To Care for Disabled Kids and Young Adults, Parents Increasingly Turn to Group Homes

Soon after Scott Goldenberg’s birth, his parents began thinking about something that rarely preoccupies the parents of a newborn: What happens to him when we’re gone? Their infant son had survived meningitis, only to be left with multiple physical and intellectual problems: cerebral palsy, learning disabilities, limited vision and walking difficulties.

Birthright Alumni Follow-Up Program Trims Its Ambitions

Birthright Israel NEXT, which follows up with young Jews after they return from the free trip to Israel offered by Birthright, is rewiring itself after a major shakeup of its top leadership. The multimillion-dollar nonprofit, founded three years ago to deepen the involvement of Birthright alumni in the Jewish community, is considering reducing and redirecting its programming as debate continues over whether its purpose is even worthwhile.

Oy! Jackie Mason Has Family Drama

Every weekend, Ginger Reiter, a redheaded high school English teacher from South Florida, flies to New York to watch a stage production re-creating her 10-year love affair with Borscht Belt comedian Jackie Mason. Even stranger, her role in the production is played by the love child that she and Mason produced. No, this is not some strange new form of therapy. It’s more intense than that. It’s a musical.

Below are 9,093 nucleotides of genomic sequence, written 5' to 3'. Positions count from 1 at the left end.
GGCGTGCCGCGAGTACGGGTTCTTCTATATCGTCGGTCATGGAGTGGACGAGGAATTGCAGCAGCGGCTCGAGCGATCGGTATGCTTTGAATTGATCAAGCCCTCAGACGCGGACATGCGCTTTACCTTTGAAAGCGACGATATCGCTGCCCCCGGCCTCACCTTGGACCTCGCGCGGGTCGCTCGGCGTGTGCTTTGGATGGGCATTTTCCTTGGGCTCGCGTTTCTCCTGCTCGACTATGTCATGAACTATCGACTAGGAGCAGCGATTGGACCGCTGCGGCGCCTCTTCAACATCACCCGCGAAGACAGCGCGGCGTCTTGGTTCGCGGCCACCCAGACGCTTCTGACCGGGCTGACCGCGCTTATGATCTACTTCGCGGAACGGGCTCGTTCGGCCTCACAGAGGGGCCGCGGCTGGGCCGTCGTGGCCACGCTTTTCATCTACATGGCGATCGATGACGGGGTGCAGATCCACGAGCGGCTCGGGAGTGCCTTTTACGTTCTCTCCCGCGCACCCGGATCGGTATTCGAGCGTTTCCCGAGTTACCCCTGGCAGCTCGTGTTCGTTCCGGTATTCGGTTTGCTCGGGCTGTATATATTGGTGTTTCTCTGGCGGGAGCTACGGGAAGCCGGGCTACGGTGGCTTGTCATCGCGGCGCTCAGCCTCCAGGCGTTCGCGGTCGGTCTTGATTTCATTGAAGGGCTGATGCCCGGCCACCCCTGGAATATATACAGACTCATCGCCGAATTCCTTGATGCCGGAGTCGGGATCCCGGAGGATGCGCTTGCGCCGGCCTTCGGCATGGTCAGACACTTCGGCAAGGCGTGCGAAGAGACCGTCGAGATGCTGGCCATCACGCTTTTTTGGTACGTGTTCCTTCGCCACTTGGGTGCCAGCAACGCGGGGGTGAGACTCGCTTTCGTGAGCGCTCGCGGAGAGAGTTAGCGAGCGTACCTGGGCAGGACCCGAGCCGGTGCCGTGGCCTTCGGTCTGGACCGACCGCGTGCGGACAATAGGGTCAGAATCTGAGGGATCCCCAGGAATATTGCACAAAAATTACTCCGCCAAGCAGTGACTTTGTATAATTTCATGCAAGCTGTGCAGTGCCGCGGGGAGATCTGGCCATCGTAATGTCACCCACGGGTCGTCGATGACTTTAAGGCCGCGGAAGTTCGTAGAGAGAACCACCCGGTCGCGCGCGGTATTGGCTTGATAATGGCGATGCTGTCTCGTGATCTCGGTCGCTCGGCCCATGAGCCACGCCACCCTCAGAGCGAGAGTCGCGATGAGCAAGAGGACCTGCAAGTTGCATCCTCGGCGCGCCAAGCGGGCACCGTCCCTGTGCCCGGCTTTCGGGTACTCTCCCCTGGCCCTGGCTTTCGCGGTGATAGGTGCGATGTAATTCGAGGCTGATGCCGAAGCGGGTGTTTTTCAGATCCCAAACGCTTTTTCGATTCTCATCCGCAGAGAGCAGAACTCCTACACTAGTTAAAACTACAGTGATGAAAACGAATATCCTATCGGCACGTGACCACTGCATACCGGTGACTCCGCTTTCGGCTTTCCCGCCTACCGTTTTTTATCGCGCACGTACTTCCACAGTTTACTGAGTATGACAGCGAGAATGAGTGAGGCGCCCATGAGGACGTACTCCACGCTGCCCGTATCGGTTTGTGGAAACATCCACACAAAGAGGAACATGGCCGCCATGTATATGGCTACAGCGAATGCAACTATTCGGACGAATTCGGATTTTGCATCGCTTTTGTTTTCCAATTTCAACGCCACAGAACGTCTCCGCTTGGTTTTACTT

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New York State Agriculture Department Dismisses Its Kosher Law Enforcement Inspectors

New York state, which represents the largest kosher market outside of Israel, announced in a January 3 statement that its 85 food safety inspectors will assume the responsibilities of the Division of Kosher Law Enforcement. The statement came two days after the 11-employee kosher law enforcement division was whittled down to just its director, Rabbi Luzer Weiss. The Department of Agriculture and Markets, which oversees the division, says that the layoffs will save the state nearly $1 million this year.

Israeli Anti-Missile System Faces Fire at Home and Delays in U.S. Funding

It has been promoted as a cutting-edge technological marvel and marketed as the ultimate solution to the misery Israeli civilians experienced facing rocket attacks from Gaza militants. But as the Iron Dome rocket defense system moves into its final stages of development, Israelis are questioning its effectiveness, and American lawmakers are seeking assurances that the system they are poised to fund will indeed be used to protect citizens in the battered Negev city of Sderot, close by Gaza, and not just used to defend military bases.

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